2. Following the example of our predecessors, seeing that the Church militant, which God has placed in our hands, in these our times is tossed this way and that by so many heresies, and is grievously troubled troubled and afflicted by so many wars, and by the deprave morals of men, we also raise our eyes, weeping but full of hope, unto that same mountain, whence every aid comes forth, and we encourage and admonish each member of Christ's faithful to do likewise in the Lord.

Pray the Rosary

Litany of the Blessed Virgin Mary

“One day, through the Rosary and the Scapular, Our Lady will save the world.”~St. Dominic

The Corrupt Theology of the “Seamless Garment”

The Corrupt Theology of the “Seamless Garment”
By Matthew J Bellisario 2010 (reposted from Coalition For Thomism)

I will begin this article by saying that it addresses a highly controversial topic, and I apologize in advance if I offend anyone. But I feel that what I have to say is of the utmost importance for Catholics today. If anyone disagrees with my conclusion, I would welcome a live or a formal written debate on the subject. With this being said, I will start my critique of the “Seamless Garment.”
With the advent of the “Enlightenment” the world began to turn a blind eye to objective truth. Instead of embracing objective truth, the false subjective philosophies of Hume, Hegel, Descartes ,Kant, and many others began to be embraced by the world and later by many in the Church.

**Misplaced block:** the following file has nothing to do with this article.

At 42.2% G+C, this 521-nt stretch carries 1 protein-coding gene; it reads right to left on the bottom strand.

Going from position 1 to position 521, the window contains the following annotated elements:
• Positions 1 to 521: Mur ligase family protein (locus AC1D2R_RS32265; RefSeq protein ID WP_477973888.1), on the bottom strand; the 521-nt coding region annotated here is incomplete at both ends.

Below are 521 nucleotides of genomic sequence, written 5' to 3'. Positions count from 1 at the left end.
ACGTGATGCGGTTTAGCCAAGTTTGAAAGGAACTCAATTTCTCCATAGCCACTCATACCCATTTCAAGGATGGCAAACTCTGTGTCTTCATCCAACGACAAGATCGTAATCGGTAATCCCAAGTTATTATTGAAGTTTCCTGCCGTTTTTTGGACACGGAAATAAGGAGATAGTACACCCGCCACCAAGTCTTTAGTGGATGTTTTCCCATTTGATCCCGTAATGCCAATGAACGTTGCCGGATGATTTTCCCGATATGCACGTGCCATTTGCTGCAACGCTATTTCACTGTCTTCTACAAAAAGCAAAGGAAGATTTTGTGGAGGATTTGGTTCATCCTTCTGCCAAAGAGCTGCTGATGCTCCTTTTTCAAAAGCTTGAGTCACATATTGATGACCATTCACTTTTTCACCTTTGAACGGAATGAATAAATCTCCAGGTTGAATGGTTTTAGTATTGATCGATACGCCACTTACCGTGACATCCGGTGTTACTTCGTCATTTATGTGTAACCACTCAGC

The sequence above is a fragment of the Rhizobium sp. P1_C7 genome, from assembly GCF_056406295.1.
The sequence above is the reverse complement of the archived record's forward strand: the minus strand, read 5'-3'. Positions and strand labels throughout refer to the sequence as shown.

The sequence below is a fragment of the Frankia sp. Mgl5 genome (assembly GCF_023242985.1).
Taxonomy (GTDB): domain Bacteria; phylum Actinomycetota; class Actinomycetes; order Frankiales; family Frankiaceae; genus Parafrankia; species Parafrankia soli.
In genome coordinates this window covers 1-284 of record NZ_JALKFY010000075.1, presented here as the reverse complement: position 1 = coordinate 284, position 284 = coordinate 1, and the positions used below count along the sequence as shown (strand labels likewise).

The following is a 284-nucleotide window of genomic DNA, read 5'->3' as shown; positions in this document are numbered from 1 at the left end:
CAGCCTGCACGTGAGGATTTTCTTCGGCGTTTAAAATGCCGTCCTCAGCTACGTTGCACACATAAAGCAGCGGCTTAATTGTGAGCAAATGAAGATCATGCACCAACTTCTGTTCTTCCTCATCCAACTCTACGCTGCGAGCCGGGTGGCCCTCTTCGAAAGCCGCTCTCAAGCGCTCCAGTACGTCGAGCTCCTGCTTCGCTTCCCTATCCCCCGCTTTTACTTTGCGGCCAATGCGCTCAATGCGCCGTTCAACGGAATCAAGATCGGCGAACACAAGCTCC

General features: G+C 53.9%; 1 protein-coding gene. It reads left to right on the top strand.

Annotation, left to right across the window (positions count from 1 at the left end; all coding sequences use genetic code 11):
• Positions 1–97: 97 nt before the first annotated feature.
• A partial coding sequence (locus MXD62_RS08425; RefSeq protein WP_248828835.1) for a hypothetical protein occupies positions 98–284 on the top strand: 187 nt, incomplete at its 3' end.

The movement of the “New Theologians” who embraced these deficient philosophies towards the end of the 19th century, but only really started to take up residency en masse in the 1950s and 60s. Theologians like Maurice Blondel planted the seeds in the late 19th century, followed soon after by theologians like Henri de Lubac, Hans Urs von Balthasar, Karl Rahner, Edward SchillebeeckxYves Congar, Joseph Bernardin and the like, and with them the liturgical deconstructionists like Annibale Bugnini, Josef A. Jungmann, and Louis Bouyer. They were all part of the quickly sprouting crop of weeds that were planted and watered earlier on by the modernist movement. Soon the great garden giving life to the fruits of Thomism were quickly overgrown by the rotten weeds of modernism. Their errors spread like wildfire throughout the Church and most of the bishops were more than willing to go along with the whole corrupt mindset. The consequences have been disastrous and they can be seen in many arenas throughout the Church today. The degradation of the celebration of the Mass and the destruction or degradation of Church architecture are a couple of highly visible examples, but the corruption goes much deeper to such areas as the destruction of sacramental theology, which we see in most parishes of the Church today, to the subversion of moral teaching. The entire theological foundation of Catholicism, although objectively still intact, as it will be until the end of time, has been hidden under this heretical cloak. As important as it is to recognize these problems in the Church today, I want to focus on another area that has been assaulted by this “new” theological/philosophical movement. A popular platform that many bishops today use to further this destructive mentality is that of a corrupted view of social justice. The best way to get someone to swallow poison is not to put the bottle of poison on the table and tell them to ingest it, but to cleverly mix it in with something that appears to be perfectly edible. It is the vehicle of social justice poisoned by the concept of what is largely known as the “Seamless Garment” that I want to address in this short essay.